Letters from the Head of School
For the 2017-18 School Year
- 06-15-18: Wishing you a Wonderful Summer
- 05-21-18: Lockout Drill
- 03-20-18: Student-led Town Hall
- 03-09-18: OES Plans for March 14
- 03-01-18: School Safety and Student Voice
- 01-05-18: Welcome Back!
- 10-10-17: Honoring Our Diverse Community
- 08-16-17: Parent Welcome Letter
I returned from my sabbatical, as planned, on June 1, just in time for the traditional year-end celebrations and recognitions of our students and their accomplishments. I am thrilled to have been here to reconnect with families and staff, and happy to see our wonderful students promoted to their next educational adventure, whether it be Middle School, Upper School, or beyond.
Huge thanks go to the entire Administrative Team, who ably kept everything moving forward while I was gone. My confidence in their leadership allowed me to truly be away for those few months. In particular, Peter Kraft as Acting Head, and Board President Elizabeth Gewecke, filled in very important roles and continued the good strategic and long term work of the school. Peter, in his first year at the school, brought a calm presence and thoughtful leadership to the daily operations of the school. We are so lucky to have him here.
My sabbatical was all I hoped it would be: I had time away to reflect on my work and the school, time with family and friends to reconnect and deepen connections, and time to travel, read, and engage in the world outside of school. Just as we often challenge our students to do, I thought I should get outside my comfort zone and do something I had never done before, so I attended a week-long silent retreat. We rarely have time alone with just ourselves and our thoughts. It was a powerful experience.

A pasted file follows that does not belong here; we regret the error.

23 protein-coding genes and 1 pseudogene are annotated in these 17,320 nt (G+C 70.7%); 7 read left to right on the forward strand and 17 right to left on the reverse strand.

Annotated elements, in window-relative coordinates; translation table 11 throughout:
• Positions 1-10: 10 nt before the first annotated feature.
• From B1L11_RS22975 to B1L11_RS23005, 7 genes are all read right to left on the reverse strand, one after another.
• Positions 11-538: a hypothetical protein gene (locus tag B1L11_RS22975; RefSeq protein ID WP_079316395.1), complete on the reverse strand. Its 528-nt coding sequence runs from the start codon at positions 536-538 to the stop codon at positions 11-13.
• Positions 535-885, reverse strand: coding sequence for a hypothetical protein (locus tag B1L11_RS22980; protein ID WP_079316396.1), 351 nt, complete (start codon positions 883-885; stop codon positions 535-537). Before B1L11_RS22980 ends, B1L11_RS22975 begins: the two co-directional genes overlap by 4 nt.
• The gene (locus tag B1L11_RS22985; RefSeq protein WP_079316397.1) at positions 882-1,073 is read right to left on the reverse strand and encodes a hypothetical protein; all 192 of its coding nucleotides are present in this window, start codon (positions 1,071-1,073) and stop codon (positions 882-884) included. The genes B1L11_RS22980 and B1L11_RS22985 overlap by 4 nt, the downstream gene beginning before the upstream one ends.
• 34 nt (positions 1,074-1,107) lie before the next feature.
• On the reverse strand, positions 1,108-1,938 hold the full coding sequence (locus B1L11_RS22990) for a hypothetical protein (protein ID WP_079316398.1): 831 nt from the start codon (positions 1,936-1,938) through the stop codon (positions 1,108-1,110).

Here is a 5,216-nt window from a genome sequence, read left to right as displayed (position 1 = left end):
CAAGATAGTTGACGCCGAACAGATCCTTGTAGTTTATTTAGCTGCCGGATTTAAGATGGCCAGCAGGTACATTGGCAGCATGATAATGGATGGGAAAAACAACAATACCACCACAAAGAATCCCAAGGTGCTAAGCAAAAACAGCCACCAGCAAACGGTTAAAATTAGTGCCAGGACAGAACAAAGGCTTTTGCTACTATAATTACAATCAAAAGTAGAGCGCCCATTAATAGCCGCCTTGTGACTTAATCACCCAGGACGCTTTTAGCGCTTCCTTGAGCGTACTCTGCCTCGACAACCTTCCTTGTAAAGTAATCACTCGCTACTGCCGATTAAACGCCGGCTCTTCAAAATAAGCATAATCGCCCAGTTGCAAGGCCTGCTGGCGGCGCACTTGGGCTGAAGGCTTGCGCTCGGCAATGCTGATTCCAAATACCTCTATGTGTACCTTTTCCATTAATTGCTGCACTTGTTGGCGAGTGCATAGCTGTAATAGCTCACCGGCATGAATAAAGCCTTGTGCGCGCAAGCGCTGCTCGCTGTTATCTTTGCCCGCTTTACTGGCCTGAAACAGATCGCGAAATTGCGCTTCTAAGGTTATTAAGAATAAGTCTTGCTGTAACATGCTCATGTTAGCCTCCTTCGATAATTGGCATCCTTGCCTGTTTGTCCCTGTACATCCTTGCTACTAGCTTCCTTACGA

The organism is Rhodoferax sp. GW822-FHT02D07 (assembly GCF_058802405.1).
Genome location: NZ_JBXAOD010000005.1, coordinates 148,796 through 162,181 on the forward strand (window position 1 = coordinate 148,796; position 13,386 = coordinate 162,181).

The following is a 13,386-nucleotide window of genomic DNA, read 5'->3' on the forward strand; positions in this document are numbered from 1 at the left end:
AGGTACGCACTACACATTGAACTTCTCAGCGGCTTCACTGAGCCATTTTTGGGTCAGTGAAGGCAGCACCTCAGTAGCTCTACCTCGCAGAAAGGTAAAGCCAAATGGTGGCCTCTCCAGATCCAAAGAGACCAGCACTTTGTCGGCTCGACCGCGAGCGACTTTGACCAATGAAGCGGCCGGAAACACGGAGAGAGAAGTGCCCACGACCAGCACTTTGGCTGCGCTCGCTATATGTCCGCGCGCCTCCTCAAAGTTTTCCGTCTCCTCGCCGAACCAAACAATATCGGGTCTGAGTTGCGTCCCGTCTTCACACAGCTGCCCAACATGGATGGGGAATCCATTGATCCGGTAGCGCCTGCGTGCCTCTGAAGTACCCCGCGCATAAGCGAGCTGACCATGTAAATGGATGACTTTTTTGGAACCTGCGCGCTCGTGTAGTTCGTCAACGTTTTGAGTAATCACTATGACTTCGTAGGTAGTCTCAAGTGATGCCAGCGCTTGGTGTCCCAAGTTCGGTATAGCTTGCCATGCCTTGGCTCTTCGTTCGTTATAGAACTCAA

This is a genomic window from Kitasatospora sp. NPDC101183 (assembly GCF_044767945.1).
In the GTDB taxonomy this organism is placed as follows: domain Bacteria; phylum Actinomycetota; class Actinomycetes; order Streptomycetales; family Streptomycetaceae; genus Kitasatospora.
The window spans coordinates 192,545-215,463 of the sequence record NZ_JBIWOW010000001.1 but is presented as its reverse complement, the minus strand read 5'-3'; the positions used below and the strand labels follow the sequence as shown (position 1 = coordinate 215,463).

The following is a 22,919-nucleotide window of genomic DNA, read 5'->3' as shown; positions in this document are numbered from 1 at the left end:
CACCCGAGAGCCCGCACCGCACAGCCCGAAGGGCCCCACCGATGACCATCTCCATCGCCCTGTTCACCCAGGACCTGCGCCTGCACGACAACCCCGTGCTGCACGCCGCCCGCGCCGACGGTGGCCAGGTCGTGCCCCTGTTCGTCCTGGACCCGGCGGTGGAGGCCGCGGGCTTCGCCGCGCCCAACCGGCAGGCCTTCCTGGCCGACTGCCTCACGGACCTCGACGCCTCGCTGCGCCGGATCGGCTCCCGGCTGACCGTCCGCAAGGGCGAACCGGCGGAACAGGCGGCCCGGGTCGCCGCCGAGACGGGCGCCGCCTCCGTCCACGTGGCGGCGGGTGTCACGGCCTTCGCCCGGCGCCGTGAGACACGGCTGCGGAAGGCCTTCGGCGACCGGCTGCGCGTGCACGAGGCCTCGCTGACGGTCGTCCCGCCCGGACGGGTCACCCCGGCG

I explored, created, connected, and committed in my time away. But now I am very happy to be back with the work and colleagues I love. Much moved forward while I was gone and will continue to move forward over the summer.
Of particular note, as we announced at the February State of the School meetings, the OES Board of Trustees approved at its January meeting a capital and endowment campaign to celebrate our upcoming 150th anniversary (in 2019-20) and to continue our long-term commitment to the school’s excellence. The purpose of the campaign is twofold: 1) to realize the next building improvement in our Campus Master Plan by renovating and expanding our gym and indoor athletic facilities, and 2) to secure OES’s future by increasing our endowment through current and planned gifts.
Since the Board approved the campaign in January, a Building Committee has been formed under the leadership of current parent Dan Drinkward ’95. After a comprehensive Request for Proposals process, we have hired Hacker Architects to design the new athletic facility. Hacker has a long history on our campus, most recently with the design of the new Lower School, and we look forward to working with them again. At the same time, a Campaign Cabinet has been formed under the leadership of parents Alicia and Don Morissette. The Campaign Cabinet is already hard at work on our fundraising efforts in support of both the athletics center and endowment. Both of these groups continue their hard work over the summer to move the building project and campaign forward. I know we will have much to share in the fall.
We had another string of great athletic successes this spring, with the boys’ lacrosse and both boys’ and girls’ tennis earning State championships, along with a great showing at States in golf and track. In addition, Middle School students pioneered Project X, their culminating experience building on our Essential Competencies. In the Lower School, students engaged in their own mindfulness work as part of our student wellness focus. This is a small sampling of the magic that goes on in our classrooms, day in and out.
Thank you for investing in an OES education for your children and for playing an important role in all we do on our children’s behalf. I wish you a safe and enjoyable summer.